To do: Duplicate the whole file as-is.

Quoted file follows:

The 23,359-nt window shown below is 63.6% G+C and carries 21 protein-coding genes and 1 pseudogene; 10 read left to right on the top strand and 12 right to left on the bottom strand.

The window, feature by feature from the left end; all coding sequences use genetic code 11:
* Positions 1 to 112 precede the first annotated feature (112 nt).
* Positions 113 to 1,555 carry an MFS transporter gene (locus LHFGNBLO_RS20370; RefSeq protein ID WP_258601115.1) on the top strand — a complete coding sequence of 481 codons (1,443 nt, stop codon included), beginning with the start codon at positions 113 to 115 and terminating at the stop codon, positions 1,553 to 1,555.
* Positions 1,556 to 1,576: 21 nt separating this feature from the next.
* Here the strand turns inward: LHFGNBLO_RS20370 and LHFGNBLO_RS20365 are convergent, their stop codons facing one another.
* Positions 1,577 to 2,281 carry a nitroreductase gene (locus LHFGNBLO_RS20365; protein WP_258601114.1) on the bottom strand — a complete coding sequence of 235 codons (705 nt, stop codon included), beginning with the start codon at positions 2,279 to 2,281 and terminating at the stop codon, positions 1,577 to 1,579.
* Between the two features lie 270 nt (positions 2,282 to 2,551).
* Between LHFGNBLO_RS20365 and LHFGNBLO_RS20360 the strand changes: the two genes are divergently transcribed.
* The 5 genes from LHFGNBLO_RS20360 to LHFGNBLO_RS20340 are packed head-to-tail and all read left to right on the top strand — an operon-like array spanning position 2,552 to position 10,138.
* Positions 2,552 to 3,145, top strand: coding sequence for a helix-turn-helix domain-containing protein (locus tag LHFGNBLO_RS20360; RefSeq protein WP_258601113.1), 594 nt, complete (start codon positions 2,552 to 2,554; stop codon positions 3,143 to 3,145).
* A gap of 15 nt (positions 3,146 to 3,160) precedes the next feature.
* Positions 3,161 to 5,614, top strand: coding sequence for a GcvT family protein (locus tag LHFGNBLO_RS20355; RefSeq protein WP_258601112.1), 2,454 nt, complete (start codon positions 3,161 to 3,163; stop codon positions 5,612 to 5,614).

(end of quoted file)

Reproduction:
The 23,359-nt window shown below is 63.6% G+C and carries 21 protein-coding genes and 1 pseudogene; 10 read left to right on the top strand and 12 right to left on the bottom strand.

The window, feature by feature from the left end; all coding sequences use genetic code 11:
* Positions 1 to 112 precede the first annotated feature (112 nt).
* Positions 113 to 1,555 carry an MFS transporter gene (locus LHFGNBLO_RS20370; RefSeq protein ID WP_258601115.1) on the top strand — a complete coding sequence of 481 codons (1,443 nt, stop codon included), beginning with the start codon at positions 113 to 115 and terminating at the stop codon, positions 1,553 to 1,555.
* Positions 1,556 to 1,576: 21 nt separating this feature from the next.
* Here the strand turns inward: LHFGNBLO_RS20370 and LHFGNBLO_RS20365 are convergent, their stop codons facing one another.
* Positions 1,577 to 2,281 carry a nitroreductase gene (locus LHFGNBLO_RS20365; protein WP_258601114.1) on the bottom strand — a complete coding sequence of 235 codons (705 nt, stop codon included), beginning with the start codon at positions 2,279 to 2,281 and terminating at the stop codon, positions 1,577 to 1,579.
* Between the two features lie 270 nt (positions 2,282 to 2,551).
* Between LHFGNBLO_RS20365 and LHFGNBLO_RS20360 the strand changes: the two genes are divergently transcribed.
* The 5 genes from LHFGNBLO_RS20360 to LHFGNBLO_RS20340 are packed head-to-tail and all read left to right on the top strand — an operon-like array spanning position 2,552 to position 10,138.
* Positions 2,552 to 3,145, top strand: coding sequence for a helix-turn-helix domain-containing protein (locus tag LHFGNBLO_RS20360; RefSeq protein WP_258601113.1), 594 nt, complete (start codon positions 2,552 to 2,554; stop codon positions 3,143 to 3,145).
* A gap of 15 nt (positions 3,146 to 3,160) precedes the next feature.
* Positions 3,161 to 5,614, top strand: coding sequence for a GcvT family protein (locus tag LHFGNBLO_RS20355; RefSeq protein WP_258601112.1), 2,454 nt, complete (start codon positions 3,161 to 3,163; stop codon positions 5,612 to 5,614).